Tuesday, 24 April 2001

Maiden Voyage - Lidingö to Rastaholm

t all began in Sticklinge.  This small boatyard on the north shore of Lidingö was the winter berth of Mata Hari, an IF båt from 1974, and our choice of boat to explore the waters around Stockholm.  After less than a week to prepare her she was ours and in the water ready to go. 
On a wet Sunday morning we raised the mast (with some help), rigged the boom, took a final check and headed out of port, the venerable outboard cutting a green swathe through the water.

Out the small harbour, and with a bit of sea room, we stopped and made sail off Storholmen  and set out east along Askrikefjärden.  Mata Hari is well set up, with the halyards and trim lines brought back to the cockpit – but that only helps when you know what to do with them.  To start with it’s definitely a case of taking it easy.   Evenso the first surprise is that we’re doing a healthy six knots.  In planning the trip we’d reckoned on two days averaging a lot less than this so it could be a lot quicker than expected.

Lidingö is a big island to the west of Stockholm, in the Archipelago that runs north and south along the Baltic shore.  There is little tide to speak of and only very small currents.  That all simplifies navigation, but a good chart is essential.  There are over twenty thousand islands, and most of them have rocky shores and trees on.  Knowing where you are and where to go is only the first step of course as for every island you can see there are a scattering of rock beneath the surface.  Most are close to shore, but not all.

After an easy reach along Lidingö we reached the first navigation exercise.  Around the western most point there are several islands and rocks to weave between before we can turn south west towards Stockholm.  By reputation the IF båt is a little slow through the tacks, and with a novice crew it would be easy to end up in irons.  It would be better not to do that with little room to manouevre. 

However, the winds were light and things went smoothly, so we were able to beat through on the inside of St. Hoggarn and into Hoggarsfjärden.  An unfortunate thing with islands is that they tend to funnel the winds into the channels – so it was no surprise to find the wind on the nose – with the prospect of it staying that way all the way into Stockholm.  The good news?  Well we get plenty of boat-handling practice!

After plenty of tacks we came arrived at Lilla Värtan, open water marking the entrance to Stockholm proper.  In the midst of it lie Fjärderholmarna, a group of small islands.  I had planned to detour round them on two long tacks, but now with a big shift we were headed clear down the strait.  Great!  ..while it lasted.  By the time we were abreast of the islands the wind had shifted again and we are back to tacking, and trying to avoid the Waxholm boats coming out from the city en route for the islands with their loads of trippers.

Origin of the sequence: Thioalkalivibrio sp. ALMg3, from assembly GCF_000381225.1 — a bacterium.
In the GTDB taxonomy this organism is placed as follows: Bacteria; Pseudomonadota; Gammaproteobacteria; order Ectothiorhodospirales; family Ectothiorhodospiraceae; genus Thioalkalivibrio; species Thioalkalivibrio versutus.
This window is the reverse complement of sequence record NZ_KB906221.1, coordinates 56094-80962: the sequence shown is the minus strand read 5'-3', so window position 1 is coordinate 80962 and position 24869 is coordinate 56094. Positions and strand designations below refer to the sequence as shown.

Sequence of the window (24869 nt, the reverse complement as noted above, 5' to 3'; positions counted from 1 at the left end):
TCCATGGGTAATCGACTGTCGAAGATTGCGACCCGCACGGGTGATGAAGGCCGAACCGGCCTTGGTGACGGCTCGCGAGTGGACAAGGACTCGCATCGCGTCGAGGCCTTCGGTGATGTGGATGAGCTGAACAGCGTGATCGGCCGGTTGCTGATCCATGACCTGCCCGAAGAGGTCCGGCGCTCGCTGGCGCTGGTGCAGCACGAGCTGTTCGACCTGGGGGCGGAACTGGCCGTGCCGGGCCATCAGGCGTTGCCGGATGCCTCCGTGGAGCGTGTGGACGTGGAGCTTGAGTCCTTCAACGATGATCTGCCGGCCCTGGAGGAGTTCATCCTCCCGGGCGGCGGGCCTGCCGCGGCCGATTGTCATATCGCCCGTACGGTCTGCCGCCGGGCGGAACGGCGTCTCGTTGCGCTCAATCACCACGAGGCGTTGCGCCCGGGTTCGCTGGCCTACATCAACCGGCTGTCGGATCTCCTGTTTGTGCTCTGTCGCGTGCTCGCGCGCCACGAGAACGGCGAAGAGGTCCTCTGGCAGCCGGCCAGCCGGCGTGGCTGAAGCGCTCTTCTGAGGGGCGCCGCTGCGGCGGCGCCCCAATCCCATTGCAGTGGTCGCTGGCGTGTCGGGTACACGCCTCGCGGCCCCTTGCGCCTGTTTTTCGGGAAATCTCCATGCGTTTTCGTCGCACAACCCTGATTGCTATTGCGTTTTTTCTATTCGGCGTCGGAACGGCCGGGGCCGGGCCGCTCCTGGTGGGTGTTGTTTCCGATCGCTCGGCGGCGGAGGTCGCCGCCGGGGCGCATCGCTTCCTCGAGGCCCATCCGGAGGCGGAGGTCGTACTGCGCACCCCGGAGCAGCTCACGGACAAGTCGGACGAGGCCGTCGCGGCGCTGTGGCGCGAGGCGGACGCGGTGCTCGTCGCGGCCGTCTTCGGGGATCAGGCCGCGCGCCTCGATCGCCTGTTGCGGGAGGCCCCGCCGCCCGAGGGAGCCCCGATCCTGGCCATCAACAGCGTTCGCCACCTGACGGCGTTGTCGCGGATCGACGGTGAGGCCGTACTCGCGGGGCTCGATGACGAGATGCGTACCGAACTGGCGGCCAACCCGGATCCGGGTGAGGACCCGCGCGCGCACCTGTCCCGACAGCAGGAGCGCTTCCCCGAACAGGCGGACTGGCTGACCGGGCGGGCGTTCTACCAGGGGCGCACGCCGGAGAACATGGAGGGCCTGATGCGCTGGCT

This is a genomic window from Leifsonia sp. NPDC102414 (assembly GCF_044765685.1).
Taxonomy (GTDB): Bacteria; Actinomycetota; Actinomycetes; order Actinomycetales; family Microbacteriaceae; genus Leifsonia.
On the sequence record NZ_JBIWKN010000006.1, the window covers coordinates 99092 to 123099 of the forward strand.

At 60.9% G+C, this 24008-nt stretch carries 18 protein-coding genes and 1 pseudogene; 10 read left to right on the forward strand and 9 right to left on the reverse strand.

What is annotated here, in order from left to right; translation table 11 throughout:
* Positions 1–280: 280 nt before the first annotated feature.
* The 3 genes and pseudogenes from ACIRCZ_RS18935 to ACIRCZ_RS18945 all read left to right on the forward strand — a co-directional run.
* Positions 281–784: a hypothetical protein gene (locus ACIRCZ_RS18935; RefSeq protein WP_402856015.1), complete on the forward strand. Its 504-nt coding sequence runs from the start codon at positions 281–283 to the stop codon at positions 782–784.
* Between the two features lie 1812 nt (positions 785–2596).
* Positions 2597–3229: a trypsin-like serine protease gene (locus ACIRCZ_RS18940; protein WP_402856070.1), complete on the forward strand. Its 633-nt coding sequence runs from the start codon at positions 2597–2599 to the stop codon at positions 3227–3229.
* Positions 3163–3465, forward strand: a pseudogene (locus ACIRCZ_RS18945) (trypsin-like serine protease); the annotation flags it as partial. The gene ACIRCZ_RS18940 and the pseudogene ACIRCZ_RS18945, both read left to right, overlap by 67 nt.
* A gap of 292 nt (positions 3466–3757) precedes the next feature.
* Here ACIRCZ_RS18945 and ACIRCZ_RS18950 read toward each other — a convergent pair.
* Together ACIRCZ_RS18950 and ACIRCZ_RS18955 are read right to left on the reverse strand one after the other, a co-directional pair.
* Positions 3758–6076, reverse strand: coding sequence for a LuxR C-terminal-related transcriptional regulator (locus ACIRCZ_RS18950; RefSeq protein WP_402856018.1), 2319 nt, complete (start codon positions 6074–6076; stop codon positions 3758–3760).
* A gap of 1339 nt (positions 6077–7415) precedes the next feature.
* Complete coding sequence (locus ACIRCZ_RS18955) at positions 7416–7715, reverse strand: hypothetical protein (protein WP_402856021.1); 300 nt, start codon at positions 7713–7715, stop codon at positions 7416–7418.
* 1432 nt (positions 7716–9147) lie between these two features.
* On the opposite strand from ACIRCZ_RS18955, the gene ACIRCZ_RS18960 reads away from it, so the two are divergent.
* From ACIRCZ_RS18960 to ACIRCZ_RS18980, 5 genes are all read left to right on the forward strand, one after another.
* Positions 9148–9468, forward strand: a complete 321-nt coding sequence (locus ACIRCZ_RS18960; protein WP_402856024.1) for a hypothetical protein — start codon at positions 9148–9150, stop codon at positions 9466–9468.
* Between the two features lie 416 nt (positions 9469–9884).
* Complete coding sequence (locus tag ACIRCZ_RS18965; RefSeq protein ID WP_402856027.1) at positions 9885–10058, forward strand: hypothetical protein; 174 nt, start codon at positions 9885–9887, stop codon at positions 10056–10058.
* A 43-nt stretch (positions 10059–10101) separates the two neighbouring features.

Coming into the city the wind is more unpredictable – fresher for one, and gusty too.  Our trip up Saltsjön is testing, easing the sheeting positions to make the genny easier to handle.  Still this is the end of the first leg  and we are pleased to drop sail and start the outboard for the next bit.

To go through the center of the city is impossible without dropping the mast.  Instead we go around the south edge of the center, skirting the fashionable Södermalm.  The first stage is through the short Hammarby Canal, passing under Danviksbron.  According to the chart we have at least 1.5m clearance.  ..are we sure….?

And then to Skanstull and the Hammarby Sluss.  This is the lock that separates Mälaren from the Baltic.  Eventually we had found information to bring with us on how this worked… and work it did.  We waited while the lights changed, and a solitary sailboat motored out the other way, and then motored in ourselves.  The engine though is not happy at slow revs, nor it seems happy at warm starting.  Hmmm.  We are in the lock – but can we get out again!

By the time the gates open we are in business again and able to point the boat into Årstaviken.  Home!  Well almost.  It’s a short walk from here to the apartment – except we’re not stopping.  Everything here is familiar.  We stop in Liljeholmen to stock up on fuel – but they are closed – and motor on under the E4, passing south of Stora Essingen.

It’s hard from the chart to guage how much room there is to sail in these narrower channels.  In parts it seems quite a lot.  We have a plan to stop for lunch after the main city is passed.  (Lunch – it is after 3pm!).  At the same time we have picked a likely spot to anchor over night.  We contemplate stopping, but in the end decide we will make sail again and press on.  The lunch stop becomes a stream of cheese sandwiches as we sail.  The winds, much gentler now and the water beautifully flat as we take our first introduction to Mälaren.

After the first open waters have to pass through the narrower waters to the south of Fågelön (bird island) and Kungshatt (king’s hat(!)).   This last bit is quite narrow and gives us plenty of tacking practice. 

And then, in a fresher wind we are into Fiskarfjärden and heading for our anchorage.  As we turn more westerly we are thankfully off the beat, and comfortably making seven and a half knots.  Maybe we should be hiking out….
In front of us is Ekerö, and somewhere on its more western shore our destination – Rastaholm.  But this is home for tonight, in the sheltered waters between Ekerö and Gallstaö .  We put in the plug anchor in the mouth of the shallow c

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